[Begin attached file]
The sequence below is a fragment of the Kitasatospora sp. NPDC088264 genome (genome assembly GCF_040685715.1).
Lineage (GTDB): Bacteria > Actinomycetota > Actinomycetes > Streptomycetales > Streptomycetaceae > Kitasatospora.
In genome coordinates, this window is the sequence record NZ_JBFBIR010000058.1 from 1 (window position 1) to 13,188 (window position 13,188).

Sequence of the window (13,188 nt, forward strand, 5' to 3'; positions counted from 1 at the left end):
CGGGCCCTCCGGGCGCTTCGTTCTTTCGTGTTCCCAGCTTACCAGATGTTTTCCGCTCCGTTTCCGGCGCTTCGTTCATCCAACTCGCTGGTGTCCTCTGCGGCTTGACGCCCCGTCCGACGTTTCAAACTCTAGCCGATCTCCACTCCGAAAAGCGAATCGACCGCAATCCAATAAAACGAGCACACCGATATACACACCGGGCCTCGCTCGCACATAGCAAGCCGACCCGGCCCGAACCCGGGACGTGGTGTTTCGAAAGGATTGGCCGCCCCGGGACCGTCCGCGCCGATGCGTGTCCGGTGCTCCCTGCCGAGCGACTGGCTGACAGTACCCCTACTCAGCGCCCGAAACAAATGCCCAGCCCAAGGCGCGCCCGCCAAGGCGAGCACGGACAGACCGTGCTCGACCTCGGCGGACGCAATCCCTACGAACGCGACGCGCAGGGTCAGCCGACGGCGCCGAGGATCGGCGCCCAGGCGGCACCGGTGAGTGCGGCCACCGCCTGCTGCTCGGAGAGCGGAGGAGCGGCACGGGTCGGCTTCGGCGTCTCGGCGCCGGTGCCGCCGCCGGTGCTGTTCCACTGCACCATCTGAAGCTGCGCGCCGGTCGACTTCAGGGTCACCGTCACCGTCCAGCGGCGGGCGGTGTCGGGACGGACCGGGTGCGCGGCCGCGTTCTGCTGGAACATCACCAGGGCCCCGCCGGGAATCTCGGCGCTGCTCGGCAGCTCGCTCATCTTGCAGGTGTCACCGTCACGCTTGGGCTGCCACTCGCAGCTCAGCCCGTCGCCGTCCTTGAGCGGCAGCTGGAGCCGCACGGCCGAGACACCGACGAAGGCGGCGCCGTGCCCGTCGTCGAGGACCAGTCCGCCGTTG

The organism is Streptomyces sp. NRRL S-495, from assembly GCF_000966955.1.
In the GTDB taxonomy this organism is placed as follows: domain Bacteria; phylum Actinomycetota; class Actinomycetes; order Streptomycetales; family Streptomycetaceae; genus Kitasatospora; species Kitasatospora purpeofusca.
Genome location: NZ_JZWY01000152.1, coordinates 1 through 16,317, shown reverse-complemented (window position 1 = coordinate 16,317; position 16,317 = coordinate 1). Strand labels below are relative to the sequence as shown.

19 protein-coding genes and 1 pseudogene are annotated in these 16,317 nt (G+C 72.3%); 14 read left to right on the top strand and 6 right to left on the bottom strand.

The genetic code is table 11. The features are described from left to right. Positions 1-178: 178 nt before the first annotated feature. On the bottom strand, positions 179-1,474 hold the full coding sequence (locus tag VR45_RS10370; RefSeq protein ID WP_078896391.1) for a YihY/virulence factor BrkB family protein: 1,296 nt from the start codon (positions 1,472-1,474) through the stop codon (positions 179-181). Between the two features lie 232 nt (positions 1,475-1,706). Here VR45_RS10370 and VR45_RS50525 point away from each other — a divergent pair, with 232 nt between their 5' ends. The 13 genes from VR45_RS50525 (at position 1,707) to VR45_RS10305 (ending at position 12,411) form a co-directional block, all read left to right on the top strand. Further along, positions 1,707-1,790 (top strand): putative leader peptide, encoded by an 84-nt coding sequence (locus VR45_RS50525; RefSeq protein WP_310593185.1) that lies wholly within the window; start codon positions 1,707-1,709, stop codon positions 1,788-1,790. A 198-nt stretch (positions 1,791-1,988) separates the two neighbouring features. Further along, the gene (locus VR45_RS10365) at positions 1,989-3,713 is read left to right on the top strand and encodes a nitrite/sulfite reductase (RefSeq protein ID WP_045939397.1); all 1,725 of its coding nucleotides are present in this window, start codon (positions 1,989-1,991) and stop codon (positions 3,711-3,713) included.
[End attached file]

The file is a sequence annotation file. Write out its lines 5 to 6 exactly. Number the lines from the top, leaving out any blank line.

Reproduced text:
CGGGCCCTCCGGGCGCTTCGTTCTTTCGTGTTCCCAGCTTACCAGATGTTTTCCGCTCCGTTTCCGGCGCTTCGTTCATCCAACTCGCTGGTGTCCTCTGCGGCTTGACGCCCCGTCCGACGTTTCAAACTCTAGCCGATCTCCACTCCGAAAAGCGAATCGACCGCAATCCAATAAAACGAGCACACCGATATACACACCGGGCCTCGCTCGCACATAGCAAGCCGACCCGGCCCGAACCCGGGACGTGGTGTTTCGAAAGGATTGGCCGCCCCGGGACCGTCCGCGCCGATGCGTGTCCGGTGCTCCCTGCCGAGCGACTGGCTGACAGTACCCCTACTCAGCGCCCGAAACAAATGCCCAGCCCAAGGCGCGCCCGCCAAGGCGAGCACGGACAGACCGTGCTCGACCTCGGCGGACGCAATCCCTACGAACGCGACGCGCAGGGTCAGCCGACGGCGCCGAGGATCGGCGCCCAGGCGGCACCGGTGAGTGCGGCCACCGCCTGCTGCTCGGAGAGCGGAGGAGCGGCACGGGTCGGCTTCGGCGTCTCGGCGCCGGTGCCGCCGCCGGTGCTGTTCCACTGCACCATCTGAAGCTGCGCGCCGGTCGACTTCAGGGTCACCGTCACCGTCCAGCGGCGGGCGGTGTCGGGACGGACCGGGTGCGCGGCCGCGTTCTGCTGGAACATCACCAGGGCCCCGCCGGGAATCTCGGCGCTGCTCGGCAGCTCGCTCATCTTGCAGGTGTCACCGTCACGCTTGGGCTGCCACTCGCAGCTCAGCCCGTCGCCGTCCTTGAGCGGCAGCTGGAGCCGCACGGCCGAGACACCGACGAAGGCGGCGCCGTGCCCGTCGTCGAGGACCAGTCCGCCGTTG

The organism is Streptomyces sp. NRRL S-495, from assembly GCF_000966955.1.